Don’t forget the ladies

Sophie Prettyman , Staff Writer

I turn on the TV and an image of a woman in a skimpy bikini eating a cheeseburger while men ogle her as if she was a yummy piece of meat herself materializes on the screen. I change the channel; another scantily clad woman is portrayed trying to seduce a man, causing me to change the channel once again. On the news, a woman reports being sexually harassed and nearly kidnapped and raped by a stranger on the streets. Wondering what the weather will be tomorrow, I change the channel to another news station hoping to see the weather report, but instead see a story about a college girl who was raped on campus. Notice what’s wrong with these images?


When I talk about women’s rights and gender equality in 2015, some people say, “Women do have rights now; they can vote.” My guy friends who know that I am a feminist often tease me about my beliefs, doing things such as punching me in the arm (hard) and saying, “You want equal treatment as men, right?” or telling distasteful jokes about women and feminism. In all honesty, sometimes this bothers me, even if they are just trying to get a reaction out of me for fun. Don’t write me off as an “angry” feminist or a “man-hater” (believe it or not, feminism is actually about gender equality, not man-hating), hear me out before you develop any opinions. Sure, women have more rights than in past years, but we still have a ways to go and in other countries as well as ours. In the United States, women typically earn around 20% less money than men for the same work, there are far less female CEOs than men (there are actually more men named John running major companies than women CEOs), and at least 65% of women report having been sexually harassed in some way worldwide. These are a few reasons why International Women’s Day was on Sunday, Mar. 8, and the whole month of March is Women’s History Month.


International Women’s Day and Women’s History Month is a time to remember and honor women everywhere for all they have achieved thus far socially, politically, and economically, as well as to keep in mind how we still need to stand together to help other women in countries where they are more oppressed than in more developed nations like ours. I think that this is an important time of remembrance because we don’t learn a lot about women’s rights and gender equality in school and only spend so much class time learning about historic women, including passionate women’s voting rights advocate Susan B. Anthony, youngest Nobel Prize winner/activist Malala Yousafzai, and Civil Rights Movement icon Rosa Parks.


Feminism has been receiving major media attention in the past year, with celebrities such as Beyoncé, Ryan Gosling, Joseph Gordon-Levitt, Taylor Swift, and Emma Watson embracing the label and attempting to promote ideas of gender equality (which is important for both women and men) in order to bash the misconceptions of angry, man-hating women who want to dominate males, which are too often attached to the word (I mean this obviously isn’t what a feminist is if Ryan Gosling, who is not a woman and does not hate men, claims to be one. He doesn’t seem very angry, either). Actress and Oscar-winner Patricia Arquette called for equal pay and equal treatment for women. It has also been a greatly debated topic on social media, a place for great change to start, because of awareness-raising campaigns like the HeforShe Campaign and multiple trending hashtags including #YesAllWomen, #UglyGirlsClub, #AllMenCan and #RapeCultureIsWhen in response to comments pertaining to victim-blaming and against feminism.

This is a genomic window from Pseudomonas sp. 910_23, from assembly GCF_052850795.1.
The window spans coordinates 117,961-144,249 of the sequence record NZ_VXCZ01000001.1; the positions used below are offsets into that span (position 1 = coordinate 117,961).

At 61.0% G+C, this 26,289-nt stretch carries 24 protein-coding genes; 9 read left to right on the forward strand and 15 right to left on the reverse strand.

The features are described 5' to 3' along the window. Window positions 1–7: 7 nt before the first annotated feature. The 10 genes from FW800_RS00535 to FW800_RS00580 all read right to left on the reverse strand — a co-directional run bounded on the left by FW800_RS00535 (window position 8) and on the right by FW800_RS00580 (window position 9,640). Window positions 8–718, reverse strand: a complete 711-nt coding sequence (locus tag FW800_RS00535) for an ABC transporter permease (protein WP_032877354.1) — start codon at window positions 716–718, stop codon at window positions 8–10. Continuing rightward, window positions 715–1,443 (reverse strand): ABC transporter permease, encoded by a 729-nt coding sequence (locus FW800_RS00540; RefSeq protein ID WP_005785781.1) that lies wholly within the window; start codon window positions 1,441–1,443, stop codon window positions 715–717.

Even with our great progress, women still have work to do when it comes to gender equality, and not just in America. In the past year, several outspoken female gamers were victims of numerous death threats for speaking out in favor of a more female-friendly gaming community. India recently banned a controversial documentary called India’s Daughter about a young Indian woman with a bright future who was gang-raped and brutally beaten to the point of dying on a bus. A Lebanese anchorwoman was greatly disrespected by a powerful man she was trying to interview to the point where she had to cut the interview short. These incidents are evidence that men and women alike need to join forces to bring these social issues into the light and work together to not only raise awareness, but also take active measures towards making life better for women everywhere.


That is not to disregard the admirable strides women have made. Less than 100 years ago, we didn’t even have the right to vote! Female scientists, activists, politicians, artists, and more have helped not only womankind but the world, leaving us forever indebted to them. So this month, strike your best Rosie the Riveter “We Can Do It” pose, remember to hug your mom, and take a moment or two to thank the women who have helped make this world a better place, perhaps finding some inspiration to take part in making a difference yourself. I’m going to go watch Parks and Recreation and marvel at the wondrous woman-power of Leslie Knope. Here’s to the ladies. Happy Women’s History Month, everybody.